Drumbeaters for the area call them "the fabulous Florida Keys," adding modestly that their surrounding waters provide "the world's finest fishing." In those waters, they leap to point out, swim not less than 800 species of fish, many of them prime gamesters, some of astonishing size and some exquisite marine jewels.
The composite picture of the Keys is a very special type of heaven for fishermen. Even to hint that fishing was slacking off in any part there of would be tantamount to knocking heaven itself. But now the unheard of has been heard; the impossible has reared its grisly head. Certain charter-boat captains in the upper Keys are admitting that catches of reef fish dropped off sharply during the past year. Beyond merely admitting it, they shout it aloud that all may hear.
Their cries are seldom voiced unless coupled with a denunciation of the Cuban refugees who have built up a commercial fishery of their own on the same reefs plied by the charter boats. Most of all, the charter men denounce the Cuban practice of using longlines or trotlines, as they are called locally.
"Why all this complaining about Japanese longlines out in the Pacific or somewhere when we've got longlines right on our doorstep?" demanded Captain Gene Lowe, 40 years a charter man. "They're ruining fishing on the reef. Those fish struggling on longlines bring the sharks. The whole thing's a mess."
Captain Lowe said catches on the part of the reef he fishes had dropped off two-thirds during the past season. Captain Cliff Carpenter, 38 years in the business, agreed that reef fishing had been poor during the winter and said he had never seen so many sharks. Captain M. Rodney Albury, 76-year-old charter man, described fishing on the reef as the worst in 40 years. Captain Albury has cause for concern about business prospects for he is soon to be married.
These and other fishing guides of the upper Keys, such as Captain Calvin Albury, who used to fish President Hoover, take a proprietary interest in the reef lying a few miles from their homes. The reef has been their standby, their bread-and-butter area. When sailfish and other Gulf Stream game fish were uncooperative, the charter men could always come in to troll the reef, assured of catching enough grouper, yellowtail, snapper and other reef species to fill their customers with pride and furnish plenty of material for the traditional picture on the dock. All this has been changing since the Cubans came.
Many of the Cubans use the same small boats in which they escaped from their homeland. They were commercial fishermen in Cuba, and they returned to the sea as soon as they could. Fishing is a calling that men seldom forsake. The refugees are mostly small men who work at a slow pace but are able to keep it up for endless hours. Time means nothing to them. They may pass an entire day catching minnows for bait and then set out at 3:30 or 4 p.m., often with one boat towing another to save gasoline. They fish all night and return with their catch the next morning.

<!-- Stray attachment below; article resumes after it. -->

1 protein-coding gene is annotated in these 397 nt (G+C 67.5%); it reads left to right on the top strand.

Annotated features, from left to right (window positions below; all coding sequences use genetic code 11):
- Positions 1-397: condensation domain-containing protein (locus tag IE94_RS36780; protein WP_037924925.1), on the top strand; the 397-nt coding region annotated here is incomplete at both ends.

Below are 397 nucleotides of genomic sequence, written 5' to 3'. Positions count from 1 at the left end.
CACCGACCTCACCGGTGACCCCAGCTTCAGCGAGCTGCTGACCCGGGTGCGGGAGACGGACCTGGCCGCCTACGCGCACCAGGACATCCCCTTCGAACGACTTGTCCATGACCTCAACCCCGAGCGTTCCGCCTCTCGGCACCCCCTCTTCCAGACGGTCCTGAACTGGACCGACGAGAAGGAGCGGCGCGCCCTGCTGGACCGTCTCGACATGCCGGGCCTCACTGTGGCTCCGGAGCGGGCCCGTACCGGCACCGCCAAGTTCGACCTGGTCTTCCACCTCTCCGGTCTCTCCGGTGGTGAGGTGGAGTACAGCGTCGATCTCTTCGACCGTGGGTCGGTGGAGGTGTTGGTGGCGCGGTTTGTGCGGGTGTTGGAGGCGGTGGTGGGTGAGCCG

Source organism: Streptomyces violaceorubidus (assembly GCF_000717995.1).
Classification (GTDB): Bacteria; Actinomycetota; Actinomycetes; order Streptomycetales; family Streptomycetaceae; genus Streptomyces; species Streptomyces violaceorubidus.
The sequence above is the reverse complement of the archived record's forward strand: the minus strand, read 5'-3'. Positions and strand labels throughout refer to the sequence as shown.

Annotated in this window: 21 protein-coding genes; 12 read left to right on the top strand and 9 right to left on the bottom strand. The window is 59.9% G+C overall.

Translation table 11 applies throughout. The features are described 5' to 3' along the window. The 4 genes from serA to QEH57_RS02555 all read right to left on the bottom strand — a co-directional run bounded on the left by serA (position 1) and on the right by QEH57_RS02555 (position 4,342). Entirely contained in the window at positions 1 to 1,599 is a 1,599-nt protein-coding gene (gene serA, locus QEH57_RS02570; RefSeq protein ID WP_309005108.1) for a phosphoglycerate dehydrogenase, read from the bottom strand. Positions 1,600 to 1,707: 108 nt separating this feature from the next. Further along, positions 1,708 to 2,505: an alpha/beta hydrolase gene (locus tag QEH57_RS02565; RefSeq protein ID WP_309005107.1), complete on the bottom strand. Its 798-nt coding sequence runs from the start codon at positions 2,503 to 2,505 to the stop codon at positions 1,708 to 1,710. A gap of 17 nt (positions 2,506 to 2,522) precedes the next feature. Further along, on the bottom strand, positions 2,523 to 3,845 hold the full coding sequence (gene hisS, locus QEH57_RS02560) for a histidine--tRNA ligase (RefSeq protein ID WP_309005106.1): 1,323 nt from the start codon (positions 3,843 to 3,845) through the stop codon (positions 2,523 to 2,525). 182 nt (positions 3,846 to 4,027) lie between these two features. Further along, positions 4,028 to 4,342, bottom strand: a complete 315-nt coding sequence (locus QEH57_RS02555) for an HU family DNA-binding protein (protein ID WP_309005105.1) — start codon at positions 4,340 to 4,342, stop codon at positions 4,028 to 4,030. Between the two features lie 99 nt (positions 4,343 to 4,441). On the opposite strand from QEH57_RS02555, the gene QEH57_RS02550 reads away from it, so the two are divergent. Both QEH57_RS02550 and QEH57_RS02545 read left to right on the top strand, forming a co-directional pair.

One of the largest concentrations of Cubans, some 20 boats, fishes out of Tavernier Fisheries on the north end of Plantation Key, an establishment set up by Fish N Poultry, wholesalers at Opa-Locka, near Miami. The wholesalers' representative, Carl Jacobsen, buys the fish from the Cubans and supervises the shipping. When not out fishing, the Cubans sleep on cots in the building or work on their gear, mending lines and sharpening hooks.
The Cuban version of the longline is a heavy cord about 500 feet long from which dangle 90 to 100 hooks at intervals of five feet. The longline is anchored and buoyed at either end, baited and permitted to sink to the bottom. When a fish is caught it struggles until it gets loose, is eaten by a shark or is pulled in by the fisherman. This practice, say the charter men, wastes lots of fish, causes sharks to collect and makes fishing miserable for sports fishermen.
Everyone concerned, Cubans included, agrees that the sharks are out there in terrific numbers, and everyone is losing a lot offish to them. The Roberts family—Herman and his sons, Leroy and Mark, who operate a commercial fishing enterprise—had so many expensive mackerel nets torn up by sharks that they had to give up fishing for a time and go after the predators. Their method was to catch half a dozen sharks, cut them up and throw chunks of their livers into the water. This soon brought other sharks which, upon eating the livers, got sick and went away for a while. But this method was only a stopgap at best.